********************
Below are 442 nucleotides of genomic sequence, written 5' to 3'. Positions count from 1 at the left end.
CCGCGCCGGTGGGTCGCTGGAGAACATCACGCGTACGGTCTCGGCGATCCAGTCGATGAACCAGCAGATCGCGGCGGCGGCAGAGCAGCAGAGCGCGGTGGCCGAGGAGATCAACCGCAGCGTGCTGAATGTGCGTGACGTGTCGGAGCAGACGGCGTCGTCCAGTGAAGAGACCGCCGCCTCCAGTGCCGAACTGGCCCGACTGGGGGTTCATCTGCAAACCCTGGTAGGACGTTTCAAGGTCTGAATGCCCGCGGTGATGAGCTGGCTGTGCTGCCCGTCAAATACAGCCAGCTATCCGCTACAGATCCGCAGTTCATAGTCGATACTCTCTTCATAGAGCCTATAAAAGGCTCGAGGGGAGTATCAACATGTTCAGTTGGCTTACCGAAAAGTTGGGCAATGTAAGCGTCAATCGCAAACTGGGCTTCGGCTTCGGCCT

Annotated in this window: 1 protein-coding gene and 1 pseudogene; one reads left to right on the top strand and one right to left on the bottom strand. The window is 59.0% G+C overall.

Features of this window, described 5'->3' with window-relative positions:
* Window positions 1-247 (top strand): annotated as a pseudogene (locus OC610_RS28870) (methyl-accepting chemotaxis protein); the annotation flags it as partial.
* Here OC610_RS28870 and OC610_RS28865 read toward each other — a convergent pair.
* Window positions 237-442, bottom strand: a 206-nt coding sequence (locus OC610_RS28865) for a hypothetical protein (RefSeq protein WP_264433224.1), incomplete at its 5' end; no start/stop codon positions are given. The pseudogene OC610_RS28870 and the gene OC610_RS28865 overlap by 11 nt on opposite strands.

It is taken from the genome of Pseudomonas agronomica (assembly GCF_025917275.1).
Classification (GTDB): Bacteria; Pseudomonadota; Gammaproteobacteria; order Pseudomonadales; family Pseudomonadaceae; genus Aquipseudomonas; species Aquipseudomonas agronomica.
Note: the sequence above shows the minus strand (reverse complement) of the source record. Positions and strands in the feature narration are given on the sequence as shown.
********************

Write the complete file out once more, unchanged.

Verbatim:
Below are 442 nucleotides of genomic sequence, written 5' to 3'. Positions count from 1 at the left end.
CCGCGCCGGTGGGTCGCTGGAGAACATCACGCGTACGGTCTCGGCGATCCAGTCGATGAACCAGCAGATCGCGGCGGCGGCAGAGCAGCAGAGCGCGGTGGCCGAGGAGATCAACCGCAGCGTGCTGAATGTGCGTGACGTGTCGGAGCAGACGGCGTCGTCCAGTGAAGAGACCGCCGCCTCCAGTGCCGAACTGGCCCGACTGGGGGTTCATCTGCAAACCCTGGTAGGACGTTTCAAGGTCTGAATGCCCGCGGTGATGAGCTGGCTGTGCTGCCCGTCAAATACAGCCAGCTATCCGCTACAGATCCGCAGTTCATAGTCGATACTCTCTTCATAGAGCCTATAAAAGGCTCGAGGGGAGTATCAACATGTTCAGTTGGCTTACCGAAAAGTTGGGCAATGTAAGCGTCAATCGCAAACTGGGCTTCGGCTTCGGCCT

Annotated in this window: 1 protein-coding gene and 1 pseudogene; one reads left to right on the top strand and one right to left on the bottom strand. The window is 59.0% G+C overall.

Features of this window, described 5'->3' with window-relative positions:
* Window positions 1-247 (top strand): annotated as a pseudogene (locus OC610_RS28870) (methyl-accepting chemotaxis protein); the annotation flags it as partial.
* Here OC610_RS28870 and OC610_RS28865 read toward each other — a convergent pair.
* Window positions 237-442, bottom strand: a 206-nt coding sequence (locus OC610_RS28865) for a hypothetical protein (RefSeq protein WP_264433224.1), incomplete at its 5' end; no start/stop codon positions are given. The pseudogene OC610_RS28870 and the gene OC610_RS28865 overlap by 11 nt on opposite strands.

It is taken from the genome of Pseudomonas agronomica (assembly GCF_025917275.1).
Classification (GTDB): Bacteria; Pseudomonadota; Gammaproteobacteria; order Pseudomonadales; family Pseudomonadaceae; genus Aquipseudomonas; species Aquipseudomonas agronomica.
Note: the sequence above shows the minus strand (reverse complement) of the source record. Positions and strands in the feature narration are given on the sequence as shown.